This piece from Teen Vogue is from a series “in which we unearth U.S. history you may not have learned in school.” Most of us who hang out on this blog also probably didn’t learn about this topic in school—because we lived it.
This look at “the landmark Supreme Court decision, Tinker v. Des Moines , which affirmed students’ right to free speech,” includes some reminiscences by Mary Beth Tinker, the student originally suspended from school for wearing a black armband in protest of the Vietnam War.
Federal officials are wrestling with a decision that could go a long way toward determining the future of the controversial new Alzheimer’s drug, Aduhelm, and whether significant numbers of patients use it.
In January, Medicare, the federal health insurance program for people 65 and over, plans to issue a preliminary decision on whether it will cover the expensive medication. The Food and Drug Administration’s approval of Aduhelm in June has drawn fierce criticism because clinical trials showed the drug had significant safety risks and unclear benefit to patients.
Here’s another one of those amazingly heartwarming stories I find so satisfying:
Thirty years ago, when Li Jingwei was four years old, a neighbour abducted him from his home village in China’s Yunnan province and sold him to a child trafficking ring.
Now he has been reunited with his mother after drawing a map of his home village from his memories of three decades ago and sharing it on a popular video-sharing app in the hope that someone might be able to identify it.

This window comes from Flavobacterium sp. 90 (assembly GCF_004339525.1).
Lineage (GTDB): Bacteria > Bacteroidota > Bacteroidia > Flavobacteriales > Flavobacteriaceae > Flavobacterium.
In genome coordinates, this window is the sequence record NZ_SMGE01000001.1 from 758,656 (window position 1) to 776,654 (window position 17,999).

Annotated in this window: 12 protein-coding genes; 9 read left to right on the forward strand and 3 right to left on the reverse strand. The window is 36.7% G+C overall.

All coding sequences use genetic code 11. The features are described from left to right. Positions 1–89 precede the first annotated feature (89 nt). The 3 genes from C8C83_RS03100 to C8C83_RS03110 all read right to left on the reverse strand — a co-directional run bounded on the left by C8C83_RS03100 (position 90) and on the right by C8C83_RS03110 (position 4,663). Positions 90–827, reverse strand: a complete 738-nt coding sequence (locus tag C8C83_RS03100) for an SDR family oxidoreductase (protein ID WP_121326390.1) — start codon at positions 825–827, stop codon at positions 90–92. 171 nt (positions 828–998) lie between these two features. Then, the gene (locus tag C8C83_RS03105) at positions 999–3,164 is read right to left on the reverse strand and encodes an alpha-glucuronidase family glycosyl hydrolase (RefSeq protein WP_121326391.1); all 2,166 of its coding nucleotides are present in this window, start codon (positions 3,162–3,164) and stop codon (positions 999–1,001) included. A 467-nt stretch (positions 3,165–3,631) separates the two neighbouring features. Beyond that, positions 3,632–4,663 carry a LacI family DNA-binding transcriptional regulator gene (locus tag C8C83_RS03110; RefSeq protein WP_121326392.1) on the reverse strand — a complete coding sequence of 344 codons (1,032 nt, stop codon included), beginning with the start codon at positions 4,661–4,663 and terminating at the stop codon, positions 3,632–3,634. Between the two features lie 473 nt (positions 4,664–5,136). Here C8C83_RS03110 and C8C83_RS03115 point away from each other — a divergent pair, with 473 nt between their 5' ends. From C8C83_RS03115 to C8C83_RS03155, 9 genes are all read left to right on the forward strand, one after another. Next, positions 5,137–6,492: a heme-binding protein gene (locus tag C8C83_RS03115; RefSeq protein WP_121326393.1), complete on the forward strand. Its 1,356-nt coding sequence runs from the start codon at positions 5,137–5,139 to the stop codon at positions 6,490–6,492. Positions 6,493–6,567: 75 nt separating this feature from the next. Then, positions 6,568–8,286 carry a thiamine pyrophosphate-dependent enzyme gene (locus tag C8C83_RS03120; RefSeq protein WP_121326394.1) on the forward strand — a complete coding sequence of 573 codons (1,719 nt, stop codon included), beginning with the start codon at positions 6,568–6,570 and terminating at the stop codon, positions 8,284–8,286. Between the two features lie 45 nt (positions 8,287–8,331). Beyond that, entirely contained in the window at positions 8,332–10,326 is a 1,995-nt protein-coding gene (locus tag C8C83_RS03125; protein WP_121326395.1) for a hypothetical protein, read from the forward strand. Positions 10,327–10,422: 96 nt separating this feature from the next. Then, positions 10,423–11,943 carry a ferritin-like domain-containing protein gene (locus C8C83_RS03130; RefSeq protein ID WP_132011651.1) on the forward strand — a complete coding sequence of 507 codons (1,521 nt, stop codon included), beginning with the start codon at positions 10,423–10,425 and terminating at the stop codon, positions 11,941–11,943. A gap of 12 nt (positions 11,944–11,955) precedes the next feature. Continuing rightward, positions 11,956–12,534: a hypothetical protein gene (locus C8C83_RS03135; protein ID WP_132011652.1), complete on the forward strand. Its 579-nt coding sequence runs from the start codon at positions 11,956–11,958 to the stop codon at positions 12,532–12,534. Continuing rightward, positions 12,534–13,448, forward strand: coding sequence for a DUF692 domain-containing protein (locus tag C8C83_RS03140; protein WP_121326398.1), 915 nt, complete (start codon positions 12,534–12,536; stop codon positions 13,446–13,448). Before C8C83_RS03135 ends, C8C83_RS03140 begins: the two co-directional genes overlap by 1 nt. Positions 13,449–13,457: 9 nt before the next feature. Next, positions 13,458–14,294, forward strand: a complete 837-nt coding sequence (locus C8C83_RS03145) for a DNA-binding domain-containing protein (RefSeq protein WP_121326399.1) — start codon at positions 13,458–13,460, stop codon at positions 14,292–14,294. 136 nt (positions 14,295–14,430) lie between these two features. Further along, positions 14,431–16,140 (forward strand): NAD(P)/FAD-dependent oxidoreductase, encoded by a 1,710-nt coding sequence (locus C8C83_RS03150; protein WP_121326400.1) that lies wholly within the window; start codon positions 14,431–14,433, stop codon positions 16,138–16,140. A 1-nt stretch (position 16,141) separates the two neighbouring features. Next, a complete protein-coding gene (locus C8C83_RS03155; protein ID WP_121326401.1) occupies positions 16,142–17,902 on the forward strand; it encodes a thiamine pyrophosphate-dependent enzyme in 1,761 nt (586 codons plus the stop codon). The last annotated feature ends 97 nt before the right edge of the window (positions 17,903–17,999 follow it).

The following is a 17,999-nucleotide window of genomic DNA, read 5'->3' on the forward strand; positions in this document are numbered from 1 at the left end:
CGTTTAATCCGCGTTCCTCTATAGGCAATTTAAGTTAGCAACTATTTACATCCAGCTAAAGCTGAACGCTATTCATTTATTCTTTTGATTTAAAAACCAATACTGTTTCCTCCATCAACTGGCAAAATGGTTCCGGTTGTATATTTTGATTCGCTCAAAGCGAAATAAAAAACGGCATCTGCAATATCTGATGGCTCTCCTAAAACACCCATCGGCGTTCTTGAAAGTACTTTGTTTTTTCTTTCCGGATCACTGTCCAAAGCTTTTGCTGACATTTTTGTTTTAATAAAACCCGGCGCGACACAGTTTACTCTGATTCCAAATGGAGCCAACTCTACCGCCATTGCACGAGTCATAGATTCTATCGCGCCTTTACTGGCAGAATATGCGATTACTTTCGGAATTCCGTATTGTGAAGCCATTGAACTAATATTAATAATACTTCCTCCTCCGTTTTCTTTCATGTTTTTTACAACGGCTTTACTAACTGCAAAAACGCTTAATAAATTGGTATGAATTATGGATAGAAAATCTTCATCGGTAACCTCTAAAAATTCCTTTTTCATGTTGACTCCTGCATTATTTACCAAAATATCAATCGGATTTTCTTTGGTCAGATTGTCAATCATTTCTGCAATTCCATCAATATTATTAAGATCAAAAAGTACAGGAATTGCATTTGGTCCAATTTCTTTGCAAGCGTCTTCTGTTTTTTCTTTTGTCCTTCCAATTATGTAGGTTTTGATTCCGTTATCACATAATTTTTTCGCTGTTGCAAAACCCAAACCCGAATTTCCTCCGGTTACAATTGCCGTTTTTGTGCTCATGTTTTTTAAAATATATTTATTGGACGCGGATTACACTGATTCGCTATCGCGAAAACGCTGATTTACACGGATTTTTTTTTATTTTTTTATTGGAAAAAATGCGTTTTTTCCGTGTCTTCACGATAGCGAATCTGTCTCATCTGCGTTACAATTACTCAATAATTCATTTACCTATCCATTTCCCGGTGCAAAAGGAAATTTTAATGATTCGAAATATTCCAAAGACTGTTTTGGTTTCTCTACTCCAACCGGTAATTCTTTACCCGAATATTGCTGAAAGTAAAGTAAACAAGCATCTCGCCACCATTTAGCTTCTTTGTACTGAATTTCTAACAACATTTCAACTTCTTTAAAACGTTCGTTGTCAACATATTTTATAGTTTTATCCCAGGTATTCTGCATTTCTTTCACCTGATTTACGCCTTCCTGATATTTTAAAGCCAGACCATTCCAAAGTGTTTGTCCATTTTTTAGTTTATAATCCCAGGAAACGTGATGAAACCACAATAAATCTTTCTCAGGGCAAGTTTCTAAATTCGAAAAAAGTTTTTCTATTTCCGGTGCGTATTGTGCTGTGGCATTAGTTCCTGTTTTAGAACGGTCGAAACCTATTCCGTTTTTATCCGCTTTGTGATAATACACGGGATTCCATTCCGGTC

Kraken fan Nadia Popovici lauded for pointing out Canucks equipment manager Brian Hamilton’s cancerous mole during game
And here’s yet another such story. This one got a lot of publicity in my local area (Seattle, WA, USA), but in case it didn’t make the news where you live, you can read about it here.
I always enjoy learning helpful ways to use current technology, so this article caught my eye. One point to note: You can use Google Maps to find where you parked your car, even if you’re right in your own neighborhood rather than on an actual trip.
Do you remember scouring store shelves back in the early 1980s hoping to snag a Cabbage Patch Kid for your child? Here’s the complete history of the phenomenon, which is way more complicated that I could have ever imagined.
And you might be truly surprised, as I was, to learn that there is STILL an official Cabbage Patch Kids website, where, for a significant investment, you can order one for your very own.
Rachel Syme, a staff writer for The New Yorker, discusses the podcast 70 Over 70, which aims to feature 70 people who have passed their 70th birthday.
“As with any interview show, the strength of each episode depends on the guest. It’s not enough that someone is simply long in the tooth; he or she must also be self-aware about what being “old” means, attuned to the delicate interplay between aging and regret, mortality and joy, irrelevance and freedom.”
I haven’t listened to the podcast myself, but there’s enough written description here to let you decide whether you want to track it down.
© 2022 by Mary Daniels Brown